Those who wish to perpetuate the failed public policy of cannabis criminalization have lost the hearts and minds of the American public. And they know it.

With public support for marijuana policy reform reaching super-majority status in recent years, prohibitionists and other political opponents have largely abandoned efforts to try and influence public opinion. Rather, they are now relying on gamesmanship to prevent voters from weighing in on the issue. In some cases, they are even willing to overturn the will of the electorate to get their way.

This was the case last election. In Mississippi and South Dakota, reform opponents successfully litigated to nullify election results for a pair of marijuana legalization measures, thereby nullifying the votes cast by 73 percent and 54 percent of voters respectively.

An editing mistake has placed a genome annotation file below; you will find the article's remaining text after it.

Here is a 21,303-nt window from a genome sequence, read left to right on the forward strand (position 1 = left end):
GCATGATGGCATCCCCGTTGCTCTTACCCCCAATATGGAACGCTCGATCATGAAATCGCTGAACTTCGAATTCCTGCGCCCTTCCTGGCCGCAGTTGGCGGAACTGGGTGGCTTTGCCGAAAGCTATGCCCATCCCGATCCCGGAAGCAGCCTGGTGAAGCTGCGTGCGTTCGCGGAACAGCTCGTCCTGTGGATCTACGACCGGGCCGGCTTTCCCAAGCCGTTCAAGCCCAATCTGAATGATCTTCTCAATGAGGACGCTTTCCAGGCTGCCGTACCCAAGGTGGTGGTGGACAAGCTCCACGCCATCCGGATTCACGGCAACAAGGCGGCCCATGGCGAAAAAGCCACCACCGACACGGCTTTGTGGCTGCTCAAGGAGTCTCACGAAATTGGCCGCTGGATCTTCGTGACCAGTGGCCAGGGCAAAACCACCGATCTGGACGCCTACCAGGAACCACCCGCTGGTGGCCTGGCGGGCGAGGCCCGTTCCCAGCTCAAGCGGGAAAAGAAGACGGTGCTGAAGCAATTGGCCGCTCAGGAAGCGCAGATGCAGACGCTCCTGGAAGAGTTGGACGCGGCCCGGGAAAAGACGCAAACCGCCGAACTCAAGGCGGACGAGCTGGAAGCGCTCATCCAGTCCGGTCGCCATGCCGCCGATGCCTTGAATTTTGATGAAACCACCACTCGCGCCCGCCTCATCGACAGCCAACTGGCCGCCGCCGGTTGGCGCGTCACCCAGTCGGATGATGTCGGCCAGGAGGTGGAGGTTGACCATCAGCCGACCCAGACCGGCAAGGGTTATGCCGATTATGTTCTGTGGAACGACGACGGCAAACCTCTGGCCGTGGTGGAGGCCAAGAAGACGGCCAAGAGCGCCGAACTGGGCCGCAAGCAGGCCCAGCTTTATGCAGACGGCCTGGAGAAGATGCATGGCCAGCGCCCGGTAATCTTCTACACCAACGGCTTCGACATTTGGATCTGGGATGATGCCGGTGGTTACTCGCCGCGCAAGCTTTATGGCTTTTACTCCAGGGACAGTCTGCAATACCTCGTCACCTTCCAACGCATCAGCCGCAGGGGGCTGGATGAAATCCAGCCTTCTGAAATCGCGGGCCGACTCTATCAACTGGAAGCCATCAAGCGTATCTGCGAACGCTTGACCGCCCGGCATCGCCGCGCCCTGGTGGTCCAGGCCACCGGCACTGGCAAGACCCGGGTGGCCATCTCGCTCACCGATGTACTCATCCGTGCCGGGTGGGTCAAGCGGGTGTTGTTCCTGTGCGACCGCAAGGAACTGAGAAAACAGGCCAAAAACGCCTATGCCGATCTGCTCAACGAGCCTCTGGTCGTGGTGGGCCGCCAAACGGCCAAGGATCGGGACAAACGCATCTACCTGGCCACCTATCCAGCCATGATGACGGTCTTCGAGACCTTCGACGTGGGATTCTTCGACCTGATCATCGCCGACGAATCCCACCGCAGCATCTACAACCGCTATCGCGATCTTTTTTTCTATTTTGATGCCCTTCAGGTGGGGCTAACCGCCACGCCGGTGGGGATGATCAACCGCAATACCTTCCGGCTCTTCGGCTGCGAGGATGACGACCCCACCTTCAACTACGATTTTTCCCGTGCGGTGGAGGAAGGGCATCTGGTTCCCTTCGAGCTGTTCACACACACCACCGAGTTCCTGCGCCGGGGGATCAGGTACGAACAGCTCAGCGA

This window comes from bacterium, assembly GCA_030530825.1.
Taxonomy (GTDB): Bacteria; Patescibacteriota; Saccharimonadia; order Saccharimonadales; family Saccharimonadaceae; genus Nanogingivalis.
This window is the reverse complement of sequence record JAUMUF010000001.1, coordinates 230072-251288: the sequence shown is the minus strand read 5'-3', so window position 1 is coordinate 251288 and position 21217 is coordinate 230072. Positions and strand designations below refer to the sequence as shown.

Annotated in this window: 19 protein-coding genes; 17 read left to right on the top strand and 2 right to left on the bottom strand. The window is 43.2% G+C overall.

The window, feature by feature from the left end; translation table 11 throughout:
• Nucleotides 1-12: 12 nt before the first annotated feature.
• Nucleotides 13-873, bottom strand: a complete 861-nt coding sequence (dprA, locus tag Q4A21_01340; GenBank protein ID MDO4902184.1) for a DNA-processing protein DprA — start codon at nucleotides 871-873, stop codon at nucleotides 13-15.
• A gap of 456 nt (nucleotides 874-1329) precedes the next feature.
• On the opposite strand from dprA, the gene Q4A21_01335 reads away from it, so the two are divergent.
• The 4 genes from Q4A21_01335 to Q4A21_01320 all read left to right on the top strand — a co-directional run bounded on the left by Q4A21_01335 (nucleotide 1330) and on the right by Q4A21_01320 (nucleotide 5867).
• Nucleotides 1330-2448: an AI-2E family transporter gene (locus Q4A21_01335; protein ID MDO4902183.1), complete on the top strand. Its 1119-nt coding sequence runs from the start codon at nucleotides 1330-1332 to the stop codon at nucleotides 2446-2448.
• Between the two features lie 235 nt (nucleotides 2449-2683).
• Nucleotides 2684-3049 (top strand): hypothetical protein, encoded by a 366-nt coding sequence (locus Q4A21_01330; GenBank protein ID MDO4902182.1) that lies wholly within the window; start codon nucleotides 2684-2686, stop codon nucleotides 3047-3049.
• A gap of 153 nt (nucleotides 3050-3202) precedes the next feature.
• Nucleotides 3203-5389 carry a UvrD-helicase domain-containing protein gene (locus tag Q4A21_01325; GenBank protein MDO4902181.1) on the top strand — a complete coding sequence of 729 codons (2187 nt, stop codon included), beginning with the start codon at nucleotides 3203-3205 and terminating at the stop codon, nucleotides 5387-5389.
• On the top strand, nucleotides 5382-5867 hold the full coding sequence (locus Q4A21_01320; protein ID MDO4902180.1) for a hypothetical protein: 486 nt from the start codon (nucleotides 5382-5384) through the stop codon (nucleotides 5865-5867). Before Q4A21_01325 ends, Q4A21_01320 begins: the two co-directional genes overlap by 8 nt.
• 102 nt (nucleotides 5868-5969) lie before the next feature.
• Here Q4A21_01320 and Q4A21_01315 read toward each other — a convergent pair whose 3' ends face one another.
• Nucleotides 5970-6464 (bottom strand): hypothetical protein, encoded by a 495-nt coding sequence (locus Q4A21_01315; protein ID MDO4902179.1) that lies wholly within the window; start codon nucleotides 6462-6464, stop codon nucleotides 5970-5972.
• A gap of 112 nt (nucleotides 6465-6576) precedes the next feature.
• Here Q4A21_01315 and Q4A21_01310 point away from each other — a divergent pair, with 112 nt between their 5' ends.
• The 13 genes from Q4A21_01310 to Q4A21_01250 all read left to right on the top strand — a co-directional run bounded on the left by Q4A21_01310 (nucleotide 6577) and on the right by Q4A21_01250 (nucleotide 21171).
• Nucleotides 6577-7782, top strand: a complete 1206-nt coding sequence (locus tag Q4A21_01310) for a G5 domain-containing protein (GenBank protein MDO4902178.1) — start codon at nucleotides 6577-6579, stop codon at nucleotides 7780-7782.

That same year in Nebraska, members of the state Supreme Court struck down a proposed medical cannabis access initiative months after it had been approved by the Secretary of State’s office. Polling in the state showed that 77 percent of Nebraskans backed the initiative, but they never got …

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